The Jury's Still Out On MySpace's Ability To Monetize

That’s a quote from Michael Nathanson, an analyst at Sanford C. Bernstein & Company, in today’s NY Times.

“On a conference call last month, Peter Chernin, president and chief operating officer for the News Corporation, toned down the grandiose expectations for social networking advertising and acknowledged that selling spots on personal profile and group pages is not easy.

“Social networking represents an ‘entirely new form of Internet activity,’ Mr. Chernin said.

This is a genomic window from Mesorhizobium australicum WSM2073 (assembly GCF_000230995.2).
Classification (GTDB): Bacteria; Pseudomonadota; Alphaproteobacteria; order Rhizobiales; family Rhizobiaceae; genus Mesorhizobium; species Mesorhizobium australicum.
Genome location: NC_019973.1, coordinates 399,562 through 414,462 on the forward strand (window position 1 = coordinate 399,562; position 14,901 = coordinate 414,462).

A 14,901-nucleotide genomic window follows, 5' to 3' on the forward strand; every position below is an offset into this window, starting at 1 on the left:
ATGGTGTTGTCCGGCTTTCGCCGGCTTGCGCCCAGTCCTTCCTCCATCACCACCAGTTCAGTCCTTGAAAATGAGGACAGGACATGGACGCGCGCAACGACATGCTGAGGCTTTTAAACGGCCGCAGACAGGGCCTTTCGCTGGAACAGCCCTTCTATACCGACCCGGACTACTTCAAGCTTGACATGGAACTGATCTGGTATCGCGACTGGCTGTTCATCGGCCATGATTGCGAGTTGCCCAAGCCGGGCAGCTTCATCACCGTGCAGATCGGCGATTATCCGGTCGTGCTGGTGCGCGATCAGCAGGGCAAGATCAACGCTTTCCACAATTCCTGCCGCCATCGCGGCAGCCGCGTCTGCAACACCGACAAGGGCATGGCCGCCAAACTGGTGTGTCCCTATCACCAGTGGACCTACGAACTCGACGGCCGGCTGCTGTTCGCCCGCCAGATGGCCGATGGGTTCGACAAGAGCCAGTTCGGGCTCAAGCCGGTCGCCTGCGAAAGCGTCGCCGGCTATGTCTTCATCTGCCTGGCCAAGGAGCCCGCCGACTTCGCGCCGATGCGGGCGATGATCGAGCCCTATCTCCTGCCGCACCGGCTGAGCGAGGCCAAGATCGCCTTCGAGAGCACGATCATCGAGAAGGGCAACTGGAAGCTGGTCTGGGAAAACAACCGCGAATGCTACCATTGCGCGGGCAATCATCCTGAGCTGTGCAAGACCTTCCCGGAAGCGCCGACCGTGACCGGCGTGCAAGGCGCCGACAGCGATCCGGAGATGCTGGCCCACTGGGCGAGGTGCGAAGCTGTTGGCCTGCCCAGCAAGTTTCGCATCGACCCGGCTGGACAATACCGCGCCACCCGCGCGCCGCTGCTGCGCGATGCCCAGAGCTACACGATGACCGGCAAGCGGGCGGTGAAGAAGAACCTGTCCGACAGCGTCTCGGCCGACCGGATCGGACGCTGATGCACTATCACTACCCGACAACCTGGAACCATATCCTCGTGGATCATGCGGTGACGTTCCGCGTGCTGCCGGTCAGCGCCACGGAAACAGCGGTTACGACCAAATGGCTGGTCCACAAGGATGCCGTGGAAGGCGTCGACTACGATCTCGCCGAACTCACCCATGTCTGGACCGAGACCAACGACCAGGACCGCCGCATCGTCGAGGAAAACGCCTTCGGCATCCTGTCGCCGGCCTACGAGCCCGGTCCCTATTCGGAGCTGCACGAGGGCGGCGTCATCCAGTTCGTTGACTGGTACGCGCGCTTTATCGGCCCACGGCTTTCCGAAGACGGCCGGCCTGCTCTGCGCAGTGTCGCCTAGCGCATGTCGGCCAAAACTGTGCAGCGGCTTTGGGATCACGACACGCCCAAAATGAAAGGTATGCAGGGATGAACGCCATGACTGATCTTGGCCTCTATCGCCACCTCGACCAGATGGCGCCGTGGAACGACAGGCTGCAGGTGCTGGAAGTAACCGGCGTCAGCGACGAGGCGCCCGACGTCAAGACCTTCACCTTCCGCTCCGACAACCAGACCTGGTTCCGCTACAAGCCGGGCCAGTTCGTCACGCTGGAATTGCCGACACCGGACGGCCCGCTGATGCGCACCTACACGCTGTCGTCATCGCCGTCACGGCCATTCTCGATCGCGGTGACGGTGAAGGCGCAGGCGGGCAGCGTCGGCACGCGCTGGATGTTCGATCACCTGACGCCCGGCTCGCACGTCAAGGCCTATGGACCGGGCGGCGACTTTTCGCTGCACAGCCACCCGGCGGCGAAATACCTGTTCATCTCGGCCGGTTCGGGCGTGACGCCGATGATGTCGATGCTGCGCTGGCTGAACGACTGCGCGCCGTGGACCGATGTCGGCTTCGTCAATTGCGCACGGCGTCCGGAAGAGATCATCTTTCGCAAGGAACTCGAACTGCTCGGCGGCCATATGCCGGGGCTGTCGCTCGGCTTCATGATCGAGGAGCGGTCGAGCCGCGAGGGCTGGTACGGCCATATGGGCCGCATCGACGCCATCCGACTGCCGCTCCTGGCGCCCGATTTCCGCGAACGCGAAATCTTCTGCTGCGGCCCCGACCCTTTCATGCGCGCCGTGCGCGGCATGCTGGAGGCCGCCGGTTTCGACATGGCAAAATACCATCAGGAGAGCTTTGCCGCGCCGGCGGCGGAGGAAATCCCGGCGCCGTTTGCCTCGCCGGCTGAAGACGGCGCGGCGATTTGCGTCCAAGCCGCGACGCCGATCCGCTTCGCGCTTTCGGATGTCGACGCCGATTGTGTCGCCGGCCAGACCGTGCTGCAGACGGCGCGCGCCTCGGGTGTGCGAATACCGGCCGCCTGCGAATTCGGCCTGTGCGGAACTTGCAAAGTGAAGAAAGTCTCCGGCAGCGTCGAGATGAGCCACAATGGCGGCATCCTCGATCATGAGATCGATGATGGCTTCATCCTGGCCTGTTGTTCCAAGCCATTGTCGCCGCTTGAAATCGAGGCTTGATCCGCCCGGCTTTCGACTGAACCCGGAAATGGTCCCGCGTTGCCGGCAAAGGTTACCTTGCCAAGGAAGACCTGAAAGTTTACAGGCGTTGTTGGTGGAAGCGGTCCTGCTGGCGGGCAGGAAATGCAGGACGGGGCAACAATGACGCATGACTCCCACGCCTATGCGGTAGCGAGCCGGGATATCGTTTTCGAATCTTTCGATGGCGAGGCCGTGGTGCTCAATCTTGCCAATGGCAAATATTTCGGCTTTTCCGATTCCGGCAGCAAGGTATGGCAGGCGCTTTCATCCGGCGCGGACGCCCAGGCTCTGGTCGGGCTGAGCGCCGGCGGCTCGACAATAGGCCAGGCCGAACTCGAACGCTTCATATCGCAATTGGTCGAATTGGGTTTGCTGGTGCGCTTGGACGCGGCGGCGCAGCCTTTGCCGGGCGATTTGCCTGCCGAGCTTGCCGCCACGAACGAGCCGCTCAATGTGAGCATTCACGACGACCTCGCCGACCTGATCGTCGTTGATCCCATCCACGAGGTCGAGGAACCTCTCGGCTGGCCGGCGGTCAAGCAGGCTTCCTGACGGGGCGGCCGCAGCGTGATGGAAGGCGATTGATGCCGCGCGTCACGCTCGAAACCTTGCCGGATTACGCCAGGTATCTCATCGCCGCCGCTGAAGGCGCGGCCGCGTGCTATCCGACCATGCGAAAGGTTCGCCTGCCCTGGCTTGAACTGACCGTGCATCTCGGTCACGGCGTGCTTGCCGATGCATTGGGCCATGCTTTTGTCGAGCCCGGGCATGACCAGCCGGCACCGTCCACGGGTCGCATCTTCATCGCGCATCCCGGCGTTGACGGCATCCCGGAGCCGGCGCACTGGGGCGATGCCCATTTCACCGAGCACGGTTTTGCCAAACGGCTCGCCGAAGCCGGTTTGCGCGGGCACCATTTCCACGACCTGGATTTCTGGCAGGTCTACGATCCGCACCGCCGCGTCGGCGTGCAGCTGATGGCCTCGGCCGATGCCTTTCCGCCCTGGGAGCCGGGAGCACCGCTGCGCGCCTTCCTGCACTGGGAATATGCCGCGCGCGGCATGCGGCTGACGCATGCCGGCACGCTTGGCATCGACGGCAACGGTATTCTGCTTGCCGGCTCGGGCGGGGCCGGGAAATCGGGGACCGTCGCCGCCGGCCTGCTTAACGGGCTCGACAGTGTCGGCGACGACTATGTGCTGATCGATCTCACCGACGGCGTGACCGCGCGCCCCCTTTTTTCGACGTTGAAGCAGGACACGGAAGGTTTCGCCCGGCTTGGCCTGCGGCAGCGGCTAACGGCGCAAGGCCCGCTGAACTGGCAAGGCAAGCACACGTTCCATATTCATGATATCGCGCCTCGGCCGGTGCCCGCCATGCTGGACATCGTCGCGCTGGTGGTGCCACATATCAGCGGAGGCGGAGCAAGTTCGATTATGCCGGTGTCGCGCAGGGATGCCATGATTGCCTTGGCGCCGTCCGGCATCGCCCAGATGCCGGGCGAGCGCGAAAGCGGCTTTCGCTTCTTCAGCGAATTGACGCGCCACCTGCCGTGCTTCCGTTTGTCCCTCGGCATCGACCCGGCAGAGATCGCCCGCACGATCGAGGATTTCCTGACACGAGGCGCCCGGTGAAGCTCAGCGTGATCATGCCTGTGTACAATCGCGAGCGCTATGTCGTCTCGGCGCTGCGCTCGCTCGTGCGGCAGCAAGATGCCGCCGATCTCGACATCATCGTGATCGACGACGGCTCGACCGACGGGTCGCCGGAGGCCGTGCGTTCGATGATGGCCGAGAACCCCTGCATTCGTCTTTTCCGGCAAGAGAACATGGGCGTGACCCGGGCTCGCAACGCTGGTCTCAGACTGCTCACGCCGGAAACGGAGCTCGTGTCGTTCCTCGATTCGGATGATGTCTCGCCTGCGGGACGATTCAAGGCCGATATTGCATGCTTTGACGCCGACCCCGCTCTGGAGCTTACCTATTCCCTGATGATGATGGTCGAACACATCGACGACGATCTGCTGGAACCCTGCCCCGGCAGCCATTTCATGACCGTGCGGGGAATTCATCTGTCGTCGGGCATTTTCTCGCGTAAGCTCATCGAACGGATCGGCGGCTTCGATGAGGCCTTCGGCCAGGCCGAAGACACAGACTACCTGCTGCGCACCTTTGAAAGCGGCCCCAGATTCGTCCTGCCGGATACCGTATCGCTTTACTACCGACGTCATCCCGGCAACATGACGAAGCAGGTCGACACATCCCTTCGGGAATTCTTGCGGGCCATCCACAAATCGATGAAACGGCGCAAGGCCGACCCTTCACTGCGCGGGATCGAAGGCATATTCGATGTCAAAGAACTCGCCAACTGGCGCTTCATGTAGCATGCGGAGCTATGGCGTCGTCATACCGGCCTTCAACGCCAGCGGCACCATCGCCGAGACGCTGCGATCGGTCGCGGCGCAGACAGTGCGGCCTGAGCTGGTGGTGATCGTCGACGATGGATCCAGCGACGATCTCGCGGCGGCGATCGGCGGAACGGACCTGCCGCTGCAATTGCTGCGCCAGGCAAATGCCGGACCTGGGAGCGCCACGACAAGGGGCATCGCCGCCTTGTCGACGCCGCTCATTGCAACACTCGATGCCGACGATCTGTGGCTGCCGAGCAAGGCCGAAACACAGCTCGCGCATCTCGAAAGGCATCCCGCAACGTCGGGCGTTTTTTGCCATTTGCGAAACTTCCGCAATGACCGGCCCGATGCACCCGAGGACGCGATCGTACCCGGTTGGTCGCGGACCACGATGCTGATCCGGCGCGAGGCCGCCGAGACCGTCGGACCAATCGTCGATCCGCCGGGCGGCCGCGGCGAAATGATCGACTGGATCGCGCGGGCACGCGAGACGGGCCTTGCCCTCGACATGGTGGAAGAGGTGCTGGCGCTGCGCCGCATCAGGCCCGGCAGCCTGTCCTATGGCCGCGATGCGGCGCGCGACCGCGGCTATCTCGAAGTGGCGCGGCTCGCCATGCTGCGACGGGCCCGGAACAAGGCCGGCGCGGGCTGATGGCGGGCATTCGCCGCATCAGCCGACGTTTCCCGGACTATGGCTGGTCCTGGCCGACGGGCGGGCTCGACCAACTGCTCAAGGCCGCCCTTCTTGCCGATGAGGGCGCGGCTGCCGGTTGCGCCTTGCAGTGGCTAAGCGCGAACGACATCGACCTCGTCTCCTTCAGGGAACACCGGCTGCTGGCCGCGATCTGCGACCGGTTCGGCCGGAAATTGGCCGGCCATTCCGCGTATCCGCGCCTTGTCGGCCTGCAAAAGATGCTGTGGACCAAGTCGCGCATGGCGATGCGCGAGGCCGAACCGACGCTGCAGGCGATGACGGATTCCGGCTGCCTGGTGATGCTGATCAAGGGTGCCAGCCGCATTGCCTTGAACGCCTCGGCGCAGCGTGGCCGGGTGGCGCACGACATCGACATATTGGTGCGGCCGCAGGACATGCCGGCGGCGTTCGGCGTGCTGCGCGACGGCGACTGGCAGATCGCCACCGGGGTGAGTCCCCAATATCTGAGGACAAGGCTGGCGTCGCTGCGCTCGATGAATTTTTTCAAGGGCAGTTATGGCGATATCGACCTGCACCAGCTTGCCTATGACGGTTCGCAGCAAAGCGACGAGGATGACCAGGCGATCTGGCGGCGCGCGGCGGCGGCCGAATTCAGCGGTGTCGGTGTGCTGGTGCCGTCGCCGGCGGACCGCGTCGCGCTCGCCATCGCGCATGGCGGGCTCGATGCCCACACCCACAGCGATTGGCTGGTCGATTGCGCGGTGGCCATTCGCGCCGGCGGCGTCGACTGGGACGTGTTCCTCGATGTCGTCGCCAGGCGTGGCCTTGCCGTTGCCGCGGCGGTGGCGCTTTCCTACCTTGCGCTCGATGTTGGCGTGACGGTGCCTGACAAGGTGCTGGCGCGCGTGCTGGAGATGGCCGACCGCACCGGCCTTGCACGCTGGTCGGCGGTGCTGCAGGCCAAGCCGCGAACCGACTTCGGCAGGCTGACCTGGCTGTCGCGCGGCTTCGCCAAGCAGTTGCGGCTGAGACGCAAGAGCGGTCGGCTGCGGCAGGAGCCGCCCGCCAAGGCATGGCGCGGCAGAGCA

“When MySpace’s parent, Fox Interactive Media, announced a three-year, $900 million advertising pact with Google in 2006, analysts started placing big bets that social networking would be a major new revenue stream. While the Web is becoming more social, it is hard to wring profits from it.

“Indeed, the balloon of unrealistic prospects is losing air. The attitude change was first detected at the end of January when, one year into its $900 million pact with MySpace, Google said that social networking inventory was not earning money as well as expected. (More recently, Google said the situation was improving.)”

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